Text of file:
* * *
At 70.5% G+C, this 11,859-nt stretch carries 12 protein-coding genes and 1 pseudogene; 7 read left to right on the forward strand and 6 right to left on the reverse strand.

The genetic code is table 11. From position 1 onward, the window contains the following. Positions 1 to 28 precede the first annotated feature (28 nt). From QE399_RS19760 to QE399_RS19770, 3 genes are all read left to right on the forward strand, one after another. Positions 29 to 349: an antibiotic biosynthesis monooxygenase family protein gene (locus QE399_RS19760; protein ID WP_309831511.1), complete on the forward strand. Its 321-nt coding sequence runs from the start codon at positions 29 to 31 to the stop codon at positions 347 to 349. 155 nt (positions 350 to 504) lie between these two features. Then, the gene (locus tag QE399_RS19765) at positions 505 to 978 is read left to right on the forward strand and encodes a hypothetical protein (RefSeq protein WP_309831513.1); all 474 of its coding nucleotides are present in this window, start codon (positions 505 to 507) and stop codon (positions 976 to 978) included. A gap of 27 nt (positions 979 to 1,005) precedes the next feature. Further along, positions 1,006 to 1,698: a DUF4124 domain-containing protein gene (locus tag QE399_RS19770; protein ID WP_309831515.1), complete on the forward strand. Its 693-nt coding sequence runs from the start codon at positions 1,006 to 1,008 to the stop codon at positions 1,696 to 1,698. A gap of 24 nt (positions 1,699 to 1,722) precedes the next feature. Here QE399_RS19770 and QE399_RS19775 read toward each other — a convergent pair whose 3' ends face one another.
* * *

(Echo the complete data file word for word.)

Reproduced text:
At 70.5% G+C, this 11,859-nt stretch carries 12 protein-coding genes and 1 pseudogene; 7 read left to right on the forward strand and 6 right to left on the reverse strand.

The genetic code is table 11. From position 1 onward, the window contains the following. Positions 1 to 28 precede the first annotated feature (28 nt). From QE399_RS19760 to QE399_RS19770, 3 genes are all read left to right on the forward strand, one after another. Positions 29 to 349: an antibiotic biosynthesis monooxygenase family protein gene (locus QE399_RS19760; protein ID WP_309831511.1), complete on the forward strand. Its 321-nt coding sequence runs from the start codon at positions 29 to 31 to the stop codon at positions 347 to 349. 155 nt (positions 350 to 504) lie between these two features. Then, the gene (locus tag QE399_RS19765) at positions 505 to 978 is read left to right on the forward strand and encodes a hypothetical protein (RefSeq protein WP_309831513.1); all 474 of its coding nucleotides are present in this window, start codon (positions 505 to 507) and stop codon (positions 976 to 978) included. A gap of 27 nt (positions 979 to 1,005) precedes the next feature. Further along, positions 1,006 to 1,698: a DUF4124 domain-containing protein gene (locus tag QE399_RS19770; protein ID WP_309831515.1), complete on the forward strand. Its 693-nt coding sequence runs from the start codon at positions 1,006 to 1,008 to the stop codon at positions 1,696 to 1,698. A gap of 24 nt (positions 1,699 to 1,722) precedes the next feature. Here QE399_RS19770 and QE399_RS19775 read toward each other — a convergent pair whose 3' ends face one another.